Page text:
William Faulkner did not specifically adhere to either of these two camps, instead tending to portray the south in his own fantastic, though not idealized, way. His own fictional Yoknapatawpha County serves as a presentation which, while not presenting southerners in a totally positive light, creates a realistic and believable view of the South which has inspired other writers and endured into the present.

           One of William Faulkner’s earliest writings appeared as “The Liar” in his New Orleans Sketches. In this story, Ek, a known liar, tells the story of a witnessed murder so convincingly that he is shot by a man who, thinking that Ek had witnessed his murder, attempted to kill him to cover up his deed. The story reflected the power of stories, and, likely unforeseen by its author, it reflected the idea that the South, or any region, could be described by lies so realistic that they are taken for fact. Ek’s story embodies the power of Mythic Regionalism.

 

West

  

John Steinbeck

         Popular novelist John E Steinbeck stood well with in this tradition. His sense of man's mythopoeic purpose in remaking the earth was deeply rooted in a sense of place. He imaged mythic regionalism most strikingly in his collection of short stories The Long Valley, but addressed concerns of land and home in many of his works. The Grapes of Wrath, Steinbeck's greatest novel and a chronicle of the dustbowl refugees, was concerned with the destructiveness of diplacement and the loss of region.

             In recent years, the fiction of Willa Cather has begun to be appreciated, and though she is not always considered a modernist, her writings between 1906 and 1947 created a memorable and influential picture of the American West. In her series of “Nebraska” novels, such as O Pioneers!, Mr. Antonia, and A Lost Lady, Cather presented a territory in which the land seemed vastly important to its inhabitants, in some cases appearing to overwhelm and overshadow human society (Chabot 52). While Cather wrote about average people, the inflated rhetoric in her novels shows her disillusionment with the American society of the early twentieth century. Her memories of a childhood in Nebraska were used to create stories which offered recourse from the cities and other modern conceptions which Cather criticized. The idealization of Cather’s West from what she saw as a past ideal showed a view of her enhanced, mythic region.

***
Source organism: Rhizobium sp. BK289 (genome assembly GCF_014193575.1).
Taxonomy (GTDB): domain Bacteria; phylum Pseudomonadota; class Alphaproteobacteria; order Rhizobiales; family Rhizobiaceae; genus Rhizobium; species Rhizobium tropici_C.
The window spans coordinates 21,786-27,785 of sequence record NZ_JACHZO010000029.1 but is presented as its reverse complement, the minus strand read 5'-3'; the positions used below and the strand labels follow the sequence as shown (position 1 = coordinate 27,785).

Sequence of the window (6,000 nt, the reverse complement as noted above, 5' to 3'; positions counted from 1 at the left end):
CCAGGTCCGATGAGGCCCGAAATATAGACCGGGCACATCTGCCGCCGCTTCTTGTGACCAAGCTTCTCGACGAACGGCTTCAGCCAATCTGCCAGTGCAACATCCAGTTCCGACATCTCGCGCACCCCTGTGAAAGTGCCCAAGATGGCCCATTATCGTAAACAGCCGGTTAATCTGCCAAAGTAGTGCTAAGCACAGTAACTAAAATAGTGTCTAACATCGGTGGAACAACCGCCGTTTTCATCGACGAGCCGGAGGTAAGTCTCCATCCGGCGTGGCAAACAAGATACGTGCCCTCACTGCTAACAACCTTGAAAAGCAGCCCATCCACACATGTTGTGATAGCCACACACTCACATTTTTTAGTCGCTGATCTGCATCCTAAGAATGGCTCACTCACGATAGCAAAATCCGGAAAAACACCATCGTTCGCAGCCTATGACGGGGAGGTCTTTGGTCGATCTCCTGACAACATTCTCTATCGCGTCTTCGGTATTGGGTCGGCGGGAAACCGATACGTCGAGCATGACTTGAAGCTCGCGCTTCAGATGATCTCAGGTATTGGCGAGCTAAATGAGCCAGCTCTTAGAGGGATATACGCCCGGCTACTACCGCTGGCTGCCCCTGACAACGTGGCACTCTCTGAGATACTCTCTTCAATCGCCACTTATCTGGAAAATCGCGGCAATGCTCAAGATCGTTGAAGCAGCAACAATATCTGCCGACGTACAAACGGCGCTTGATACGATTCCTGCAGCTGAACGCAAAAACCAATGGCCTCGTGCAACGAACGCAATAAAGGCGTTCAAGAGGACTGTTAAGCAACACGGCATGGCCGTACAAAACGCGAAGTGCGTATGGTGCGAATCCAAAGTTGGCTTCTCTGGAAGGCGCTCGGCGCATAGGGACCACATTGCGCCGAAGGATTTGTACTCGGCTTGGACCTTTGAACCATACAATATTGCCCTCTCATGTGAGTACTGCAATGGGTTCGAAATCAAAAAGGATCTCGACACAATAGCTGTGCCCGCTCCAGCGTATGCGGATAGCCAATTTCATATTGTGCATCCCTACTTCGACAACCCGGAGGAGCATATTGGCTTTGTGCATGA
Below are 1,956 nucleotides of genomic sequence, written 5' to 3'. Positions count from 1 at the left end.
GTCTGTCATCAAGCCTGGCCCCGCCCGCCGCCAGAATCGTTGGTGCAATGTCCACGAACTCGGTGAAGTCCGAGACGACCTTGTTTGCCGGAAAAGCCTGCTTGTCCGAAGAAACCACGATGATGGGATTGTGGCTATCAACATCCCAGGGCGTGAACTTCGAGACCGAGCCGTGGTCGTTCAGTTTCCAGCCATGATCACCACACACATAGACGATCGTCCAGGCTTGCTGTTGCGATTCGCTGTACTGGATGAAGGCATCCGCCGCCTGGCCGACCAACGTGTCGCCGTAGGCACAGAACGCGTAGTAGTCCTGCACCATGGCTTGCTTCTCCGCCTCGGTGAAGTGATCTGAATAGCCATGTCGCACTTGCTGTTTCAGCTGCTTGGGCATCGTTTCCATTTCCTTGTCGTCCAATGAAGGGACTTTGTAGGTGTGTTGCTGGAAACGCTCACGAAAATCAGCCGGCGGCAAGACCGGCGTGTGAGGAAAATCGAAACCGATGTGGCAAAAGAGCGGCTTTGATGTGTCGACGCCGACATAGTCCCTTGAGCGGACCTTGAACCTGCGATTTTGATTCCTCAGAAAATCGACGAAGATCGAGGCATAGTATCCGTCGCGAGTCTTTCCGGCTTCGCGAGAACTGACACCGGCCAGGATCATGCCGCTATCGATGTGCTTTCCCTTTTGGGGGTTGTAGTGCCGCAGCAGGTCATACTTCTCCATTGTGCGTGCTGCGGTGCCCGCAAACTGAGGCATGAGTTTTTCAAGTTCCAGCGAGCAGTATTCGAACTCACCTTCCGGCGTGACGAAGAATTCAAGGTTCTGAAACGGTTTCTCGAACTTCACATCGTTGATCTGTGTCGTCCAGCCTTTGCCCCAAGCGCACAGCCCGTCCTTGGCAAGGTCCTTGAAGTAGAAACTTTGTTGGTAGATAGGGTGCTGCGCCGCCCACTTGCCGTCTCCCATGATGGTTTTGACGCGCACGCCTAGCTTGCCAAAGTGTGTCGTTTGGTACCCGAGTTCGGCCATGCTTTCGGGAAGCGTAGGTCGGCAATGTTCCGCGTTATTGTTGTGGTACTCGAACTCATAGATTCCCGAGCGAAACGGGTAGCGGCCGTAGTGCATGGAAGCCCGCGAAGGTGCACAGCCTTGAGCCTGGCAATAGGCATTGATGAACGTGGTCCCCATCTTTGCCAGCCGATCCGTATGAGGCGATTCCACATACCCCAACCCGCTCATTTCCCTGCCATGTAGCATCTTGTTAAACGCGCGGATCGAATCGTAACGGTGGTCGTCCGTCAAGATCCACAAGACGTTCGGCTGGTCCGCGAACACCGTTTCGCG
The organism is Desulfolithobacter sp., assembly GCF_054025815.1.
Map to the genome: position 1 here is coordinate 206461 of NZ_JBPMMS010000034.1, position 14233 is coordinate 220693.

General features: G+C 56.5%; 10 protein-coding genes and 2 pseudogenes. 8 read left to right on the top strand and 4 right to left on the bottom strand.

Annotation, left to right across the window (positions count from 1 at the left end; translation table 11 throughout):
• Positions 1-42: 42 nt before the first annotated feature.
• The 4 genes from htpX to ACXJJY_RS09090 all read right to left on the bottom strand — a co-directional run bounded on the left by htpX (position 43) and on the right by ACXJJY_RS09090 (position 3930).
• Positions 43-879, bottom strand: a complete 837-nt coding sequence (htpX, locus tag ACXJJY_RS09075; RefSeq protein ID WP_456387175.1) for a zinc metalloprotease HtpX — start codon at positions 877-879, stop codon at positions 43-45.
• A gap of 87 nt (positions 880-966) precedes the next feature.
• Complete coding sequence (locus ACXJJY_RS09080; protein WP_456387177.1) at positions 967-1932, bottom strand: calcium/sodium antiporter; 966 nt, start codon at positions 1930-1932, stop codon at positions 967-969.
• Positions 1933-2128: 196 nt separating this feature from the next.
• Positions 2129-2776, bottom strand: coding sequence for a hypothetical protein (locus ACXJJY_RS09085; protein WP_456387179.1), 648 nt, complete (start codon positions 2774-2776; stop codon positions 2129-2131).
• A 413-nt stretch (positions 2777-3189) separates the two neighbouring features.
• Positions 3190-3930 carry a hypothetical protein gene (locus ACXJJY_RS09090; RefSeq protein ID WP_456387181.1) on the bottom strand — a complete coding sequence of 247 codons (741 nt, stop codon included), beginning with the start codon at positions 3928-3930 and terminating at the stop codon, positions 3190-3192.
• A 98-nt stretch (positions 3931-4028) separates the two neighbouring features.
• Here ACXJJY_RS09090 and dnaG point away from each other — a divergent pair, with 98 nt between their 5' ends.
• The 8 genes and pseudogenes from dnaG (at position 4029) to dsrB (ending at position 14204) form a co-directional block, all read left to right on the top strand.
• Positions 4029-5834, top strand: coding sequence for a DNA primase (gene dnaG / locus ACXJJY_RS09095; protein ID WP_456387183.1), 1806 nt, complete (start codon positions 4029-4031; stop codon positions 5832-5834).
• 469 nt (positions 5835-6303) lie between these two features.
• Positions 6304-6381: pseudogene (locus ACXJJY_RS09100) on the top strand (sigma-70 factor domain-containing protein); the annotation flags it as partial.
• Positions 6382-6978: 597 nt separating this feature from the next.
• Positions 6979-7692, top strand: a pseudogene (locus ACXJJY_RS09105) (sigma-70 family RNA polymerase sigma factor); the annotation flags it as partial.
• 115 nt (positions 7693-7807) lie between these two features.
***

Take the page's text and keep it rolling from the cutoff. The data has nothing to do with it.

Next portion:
Robert Frost

 

North-East

            Robert Frost’s poetry deals with North-Eastern America in a way which reflects his idealized view of rural life. While Frost’s several attempts to run a successful farm were ultimately fruitless, his interpretation of the land is nonetheless the most readily accepted into the present day.